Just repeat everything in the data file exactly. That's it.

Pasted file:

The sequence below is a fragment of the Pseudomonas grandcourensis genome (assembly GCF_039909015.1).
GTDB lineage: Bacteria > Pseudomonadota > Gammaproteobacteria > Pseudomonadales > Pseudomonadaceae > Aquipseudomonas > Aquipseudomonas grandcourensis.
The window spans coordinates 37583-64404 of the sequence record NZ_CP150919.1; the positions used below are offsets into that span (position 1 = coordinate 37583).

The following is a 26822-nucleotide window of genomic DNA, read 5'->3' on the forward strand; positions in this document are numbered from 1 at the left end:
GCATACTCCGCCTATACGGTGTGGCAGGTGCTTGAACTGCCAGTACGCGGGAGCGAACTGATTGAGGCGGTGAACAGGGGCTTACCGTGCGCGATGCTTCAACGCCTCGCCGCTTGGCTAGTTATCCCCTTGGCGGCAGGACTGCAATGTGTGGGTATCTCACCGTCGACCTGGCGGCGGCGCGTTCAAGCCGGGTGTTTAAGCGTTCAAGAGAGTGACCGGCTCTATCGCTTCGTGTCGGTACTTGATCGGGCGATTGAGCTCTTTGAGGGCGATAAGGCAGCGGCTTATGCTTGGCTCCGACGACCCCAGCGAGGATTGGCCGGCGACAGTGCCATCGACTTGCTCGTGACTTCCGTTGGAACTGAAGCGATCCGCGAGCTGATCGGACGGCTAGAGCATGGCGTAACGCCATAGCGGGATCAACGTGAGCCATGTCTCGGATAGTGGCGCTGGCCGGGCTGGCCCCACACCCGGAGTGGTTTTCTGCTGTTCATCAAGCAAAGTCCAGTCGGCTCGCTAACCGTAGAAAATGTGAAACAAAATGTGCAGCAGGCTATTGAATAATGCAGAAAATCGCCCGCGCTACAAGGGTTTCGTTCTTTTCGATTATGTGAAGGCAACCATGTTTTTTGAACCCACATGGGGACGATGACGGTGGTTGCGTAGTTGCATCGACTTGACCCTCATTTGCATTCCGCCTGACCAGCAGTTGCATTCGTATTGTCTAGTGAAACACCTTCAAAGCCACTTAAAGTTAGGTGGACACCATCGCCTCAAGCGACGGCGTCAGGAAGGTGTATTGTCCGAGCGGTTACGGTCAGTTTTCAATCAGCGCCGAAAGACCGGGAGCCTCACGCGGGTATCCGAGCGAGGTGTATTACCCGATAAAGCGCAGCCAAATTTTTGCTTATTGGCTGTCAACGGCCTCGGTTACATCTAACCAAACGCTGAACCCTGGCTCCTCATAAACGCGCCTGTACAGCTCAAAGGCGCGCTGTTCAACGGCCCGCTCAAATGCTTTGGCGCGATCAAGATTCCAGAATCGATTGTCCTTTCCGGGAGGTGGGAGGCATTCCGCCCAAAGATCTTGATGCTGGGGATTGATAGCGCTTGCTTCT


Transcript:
The sequence below is a fragment of the Pseudomonas grandcourensis genome (assembly GCF_039909015.1).
GTDB lineage: Bacteria > Pseudomonadota > Gammaproteobacteria > Pseudomonadales > Pseudomonadaceae > Aquipseudomonas > Aquipseudomonas grandcourensis.
The window spans coordinates 37583-64404 of the sequence record NZ_CP150919.1; the positions used below are offsets into that span (position 1 = coordinate 37583).

The following is a 26822-nucleotide window of genomic DNA, read 5'->3' on the forward strand; positions in this document are numbered from 1 at the left end:
GCATACTCCGCCTATACGGTGTGGCAGGTGCTTGAACTGCCAGTACGCGGGAGCGAACTGATTGAGGCGGTGAACAGGGGCTTACCGTGCGCGATGCTTCAACGCCTCGCCGCTTGGCTAGTTATCCCCTTGGCGGCAGGACTGCAATGTGTGGGTATCTCACCGTCGACCTGGCGGCGGCGCGTTCAAGCCGGGTGTTTAAGCGTTCAAGAGAGTGACCGGCTCTATCGCTTCGTGTCGGTACTTGATCGGGCGATTGAGCTCTTTGAGGGCGATAAGGCAGCGGCTTATGCTTGGCTCCGACGACCCCAGCGAGGATTGGCCGGCGACAGTGCCATCGACTTGCTCGTGACTTCCGTTGGAACTGAAGCGATCCGCGAGCTGATCGGACGGCTAGAGCATGGCGTAACGCCATAGCGGGATCAACGTGAGCCATGTCTCGGATAGTGGCGCTGGCCGGGCTGGCCCCACACCCGGAGTGGTTTTCTGCTGTTCATCAAGCAAAGTCCAGTCGGCTCGCTAACCGTAGAAAATGTGAAACAAAATGTGCAGCAGGCTATTGAATAATGCAGAAAATCGCCCGCGCTACAAGGGTTTCGTTCTTTTCGATTATGTGAAGGCAACCATGTTTTTTGAACCCACATGGGGACGATGACGGTGGTTGCGTAGTTGCATCGACTTGACCCTCATTTGCATTCCGCCTGACCAGCAGTTGCATTCGTATTGTCTAGTGAAACACCTTCAAAGCCACTTAAAGTTAGGTGGACACCATCGCCTCAAGCGACGGCGTCAGGAAGGTGTATTGTCCGAGCGGTTACGGTCAGTTTTCAATCAGCGCCGAAAGACCGGGAGCCTCACGCGGGTATCCGAGCGAGGTGTATTACCCGATAAAGCGCAGCCAAATTTTTGCTTATTGGCTGTCAACGGCCTCGGTTACATCTAACCAAACGCTGAACCCTGGCTCCTCATAAACGCGCCTGTACAGCTCAAAGGCGCGCTGTTCAACGGCCCGCTCAAATGCTTTGGCGCGATCAAGATTCCAGAATCGATTGTCCTTTCCGGGAGGTGGGAGGCATTCCGCCCAAAGATCTTGATGCTGGGGATTGATAGCGCTTGCTTCT